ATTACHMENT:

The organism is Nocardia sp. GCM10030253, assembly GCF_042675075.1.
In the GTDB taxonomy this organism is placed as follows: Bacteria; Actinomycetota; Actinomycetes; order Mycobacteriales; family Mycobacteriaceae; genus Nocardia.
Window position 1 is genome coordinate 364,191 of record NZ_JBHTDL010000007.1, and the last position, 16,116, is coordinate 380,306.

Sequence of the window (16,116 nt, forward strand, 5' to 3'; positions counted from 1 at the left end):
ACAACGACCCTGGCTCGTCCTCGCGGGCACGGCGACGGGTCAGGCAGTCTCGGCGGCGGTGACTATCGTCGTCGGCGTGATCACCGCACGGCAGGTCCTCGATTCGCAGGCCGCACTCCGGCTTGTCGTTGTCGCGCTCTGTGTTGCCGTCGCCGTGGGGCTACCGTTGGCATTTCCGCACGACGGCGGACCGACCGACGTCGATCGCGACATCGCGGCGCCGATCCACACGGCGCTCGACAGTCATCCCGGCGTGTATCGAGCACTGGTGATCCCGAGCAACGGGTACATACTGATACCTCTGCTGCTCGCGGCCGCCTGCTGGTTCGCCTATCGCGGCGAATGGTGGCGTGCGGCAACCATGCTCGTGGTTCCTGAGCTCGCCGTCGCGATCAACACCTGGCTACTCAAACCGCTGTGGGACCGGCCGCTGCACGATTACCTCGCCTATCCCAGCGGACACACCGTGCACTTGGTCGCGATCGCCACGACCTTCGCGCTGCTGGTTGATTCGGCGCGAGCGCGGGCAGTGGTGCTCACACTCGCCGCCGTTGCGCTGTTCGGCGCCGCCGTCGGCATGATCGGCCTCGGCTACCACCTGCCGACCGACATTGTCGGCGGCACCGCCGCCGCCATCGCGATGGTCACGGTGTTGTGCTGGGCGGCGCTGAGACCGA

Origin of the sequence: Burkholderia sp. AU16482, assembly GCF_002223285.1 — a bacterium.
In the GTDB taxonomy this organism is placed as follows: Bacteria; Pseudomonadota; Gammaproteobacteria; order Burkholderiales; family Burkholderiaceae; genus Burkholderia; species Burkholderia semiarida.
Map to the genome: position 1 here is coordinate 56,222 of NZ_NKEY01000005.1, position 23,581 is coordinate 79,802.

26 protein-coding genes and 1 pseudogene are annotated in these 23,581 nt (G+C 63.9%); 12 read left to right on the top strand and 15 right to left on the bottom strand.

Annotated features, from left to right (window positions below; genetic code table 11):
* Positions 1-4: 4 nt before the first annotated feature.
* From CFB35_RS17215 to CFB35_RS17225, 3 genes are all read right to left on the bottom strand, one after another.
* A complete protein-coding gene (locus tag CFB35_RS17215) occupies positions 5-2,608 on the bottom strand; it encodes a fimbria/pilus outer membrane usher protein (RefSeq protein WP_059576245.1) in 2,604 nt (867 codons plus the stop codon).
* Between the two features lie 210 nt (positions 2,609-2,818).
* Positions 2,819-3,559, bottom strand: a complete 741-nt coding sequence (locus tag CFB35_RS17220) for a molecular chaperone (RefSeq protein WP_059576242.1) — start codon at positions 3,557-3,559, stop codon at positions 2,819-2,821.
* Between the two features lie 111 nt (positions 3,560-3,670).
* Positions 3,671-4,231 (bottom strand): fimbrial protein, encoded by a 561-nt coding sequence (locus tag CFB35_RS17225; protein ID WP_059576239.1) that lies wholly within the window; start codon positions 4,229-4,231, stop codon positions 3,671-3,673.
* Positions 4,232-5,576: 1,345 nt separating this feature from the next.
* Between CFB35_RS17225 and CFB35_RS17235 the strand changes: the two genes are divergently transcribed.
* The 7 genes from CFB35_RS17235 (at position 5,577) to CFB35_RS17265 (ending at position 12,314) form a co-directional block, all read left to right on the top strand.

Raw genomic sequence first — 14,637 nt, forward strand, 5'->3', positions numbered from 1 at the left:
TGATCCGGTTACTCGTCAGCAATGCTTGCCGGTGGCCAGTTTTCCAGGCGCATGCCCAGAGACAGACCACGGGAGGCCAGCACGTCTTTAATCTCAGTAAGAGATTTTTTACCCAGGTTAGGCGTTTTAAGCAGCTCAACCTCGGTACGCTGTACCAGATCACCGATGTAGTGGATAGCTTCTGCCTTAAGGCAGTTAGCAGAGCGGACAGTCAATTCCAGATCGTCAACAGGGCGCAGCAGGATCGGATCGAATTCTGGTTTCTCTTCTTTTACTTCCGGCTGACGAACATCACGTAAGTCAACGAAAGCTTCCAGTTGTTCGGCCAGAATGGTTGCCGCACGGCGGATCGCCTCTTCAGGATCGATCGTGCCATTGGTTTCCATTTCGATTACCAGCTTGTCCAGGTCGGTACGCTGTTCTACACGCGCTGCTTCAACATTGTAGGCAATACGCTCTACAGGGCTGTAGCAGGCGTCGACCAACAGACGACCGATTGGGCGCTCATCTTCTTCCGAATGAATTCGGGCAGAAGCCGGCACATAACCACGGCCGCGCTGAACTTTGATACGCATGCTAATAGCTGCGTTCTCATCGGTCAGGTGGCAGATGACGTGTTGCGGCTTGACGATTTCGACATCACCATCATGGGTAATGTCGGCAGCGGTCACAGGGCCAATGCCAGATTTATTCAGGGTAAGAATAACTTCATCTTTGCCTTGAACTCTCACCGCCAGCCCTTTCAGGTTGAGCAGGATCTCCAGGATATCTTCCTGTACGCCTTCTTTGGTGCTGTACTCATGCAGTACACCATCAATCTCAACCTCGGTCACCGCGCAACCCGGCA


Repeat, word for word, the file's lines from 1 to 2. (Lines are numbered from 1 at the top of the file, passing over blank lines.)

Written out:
The organism is Nocardia sp. GCM10030253, assembly GCF_042675075.1.
In the GTDB taxonomy this organism is placed as follows: Bacteria; Actinomycetota; Actinomycetes; order Mycobacteriales; family Mycobacteriaceae; genus Nocardia.